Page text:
Therefore, the system can interpret how the body manages exercise by reading the blood oxygen saturation percentage and how fast it changes. It’s like having an advanced VO2 Max tracker strapped to your wrist.
When the blood oxygen levels drop too low, the user may be overdoing it and possibly damaging the body. For athletes who are looking to train on the edge, this feedback is critical.
It can be the difference between maximised performance… and injury or burnout.
A bioimpedance sensor measures your skin’s resistance by measuring the ohms (Ω) of a tiny electrical current applied to the skin.
The system can measure sleep, heart rate, respiration rate, and water levels.
Skin Temperature Sensor
The skin temperature sensor measures very small fluctuations in skin temperature. Besides using the sensor to gauge exercise activity, it is also a predictor of illness and menstruation cycles.
The device is so sophisticated that you can predict illness hours or days before it arrives just by small changes in the temperature of the skin.
It’s useful for judging when is a good (or bad) time to step up the intensity of a training regime.
Manual Data Input on the Whoop
The Whoop system also gives the user an option to provide subjective data via several daily surveys, which include
- The amount of alcohol consumed.
- Tobacco smoked.
- Screen use
- Medication (particularly new medicine).
- Shared bed.
- Reading traditional (non-screen) material.
- Caffeine use
The system correlates this data against the physiological data collected and determines the impact of each variable.
By taking advantage of the Whoop’s coaching system, you’ll get personalised recommendations that you can use to split test your daily behaviors.
“Should I have that cup of coffee before my race?”
With the manual inputs, life becomes an experiment.
While manual data input requires a certain degree of dedication (and honesty) on the part of the athlete, it’s a fantastic way of drawing correlation between lifestyle choices and baseline performance.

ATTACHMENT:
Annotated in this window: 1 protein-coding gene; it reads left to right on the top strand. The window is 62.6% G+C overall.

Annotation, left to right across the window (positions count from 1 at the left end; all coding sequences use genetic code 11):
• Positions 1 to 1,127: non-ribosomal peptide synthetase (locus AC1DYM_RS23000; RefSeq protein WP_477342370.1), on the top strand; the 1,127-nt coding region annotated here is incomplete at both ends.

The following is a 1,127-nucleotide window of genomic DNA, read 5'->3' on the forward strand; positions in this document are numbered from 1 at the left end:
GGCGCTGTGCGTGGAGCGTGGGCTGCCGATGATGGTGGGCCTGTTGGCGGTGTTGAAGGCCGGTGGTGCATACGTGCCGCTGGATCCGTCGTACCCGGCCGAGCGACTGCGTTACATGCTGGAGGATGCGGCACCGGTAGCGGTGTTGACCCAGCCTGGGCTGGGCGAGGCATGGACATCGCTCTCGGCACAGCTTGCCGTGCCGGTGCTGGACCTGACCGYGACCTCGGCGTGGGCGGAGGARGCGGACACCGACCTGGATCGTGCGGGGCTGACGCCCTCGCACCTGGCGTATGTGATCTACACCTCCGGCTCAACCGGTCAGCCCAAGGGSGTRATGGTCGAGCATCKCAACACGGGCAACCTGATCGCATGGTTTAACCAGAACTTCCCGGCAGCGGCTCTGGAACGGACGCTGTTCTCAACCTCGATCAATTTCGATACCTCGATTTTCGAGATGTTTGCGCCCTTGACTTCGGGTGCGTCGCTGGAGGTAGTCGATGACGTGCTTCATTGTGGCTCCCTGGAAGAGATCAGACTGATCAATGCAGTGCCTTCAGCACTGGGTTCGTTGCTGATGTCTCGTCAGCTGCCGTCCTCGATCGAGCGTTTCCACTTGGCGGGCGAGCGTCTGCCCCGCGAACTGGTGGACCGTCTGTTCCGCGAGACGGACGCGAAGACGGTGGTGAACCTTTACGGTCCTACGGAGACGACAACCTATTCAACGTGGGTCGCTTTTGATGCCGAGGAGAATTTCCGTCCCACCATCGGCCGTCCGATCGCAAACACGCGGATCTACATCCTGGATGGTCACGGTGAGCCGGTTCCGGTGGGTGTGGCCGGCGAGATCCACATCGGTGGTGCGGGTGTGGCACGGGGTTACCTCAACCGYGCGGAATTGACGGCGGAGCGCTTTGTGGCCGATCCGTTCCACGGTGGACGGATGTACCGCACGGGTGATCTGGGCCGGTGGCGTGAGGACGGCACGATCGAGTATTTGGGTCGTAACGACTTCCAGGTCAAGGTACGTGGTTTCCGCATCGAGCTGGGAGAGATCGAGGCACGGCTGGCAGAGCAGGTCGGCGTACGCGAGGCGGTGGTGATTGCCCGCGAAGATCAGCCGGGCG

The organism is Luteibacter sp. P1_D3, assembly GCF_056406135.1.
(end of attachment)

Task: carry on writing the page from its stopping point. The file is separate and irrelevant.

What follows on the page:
Professional athletes are called “professional” for a reason. It’s these extra steps that every great coach loves to see in his or her students.
What Is Different About the Whoop Fitness Tracker?
The Whoop fitness tracker has approached the concept of being able to optimize fitness very differently from other devices.
The Whoop device features no screens, no GPS, and no pedometer.
If you want a multi-purpose wearable that can check your email as well as your pulse, there’d be no point in pursuing the Whoops. It can’t.
The result is that the Whoop Fitness Tracker doesn’t provide:
- Tracking of steps
- Tracking of stairs climbed
- Active minutes
- A screen to navigate
- A clock or watch-face
- A timer
- Any form of contactless payments!
The reason is that irrespective of your activity, the Whoop Fitness Tracker measures the impact on the wearer’s body and how quickly the body recovers from the activity.
That’s what it does, and anything else would be a distraction.
It’s solely dedicated to your physiological ‘vital signs’, and lacks the commercial crowd-pleasing features of a Garmin or Apple Watch.
The device is tiny and can be worn on the user’s wrist or on a comfortable bicep band, and the user soon stops noticing it.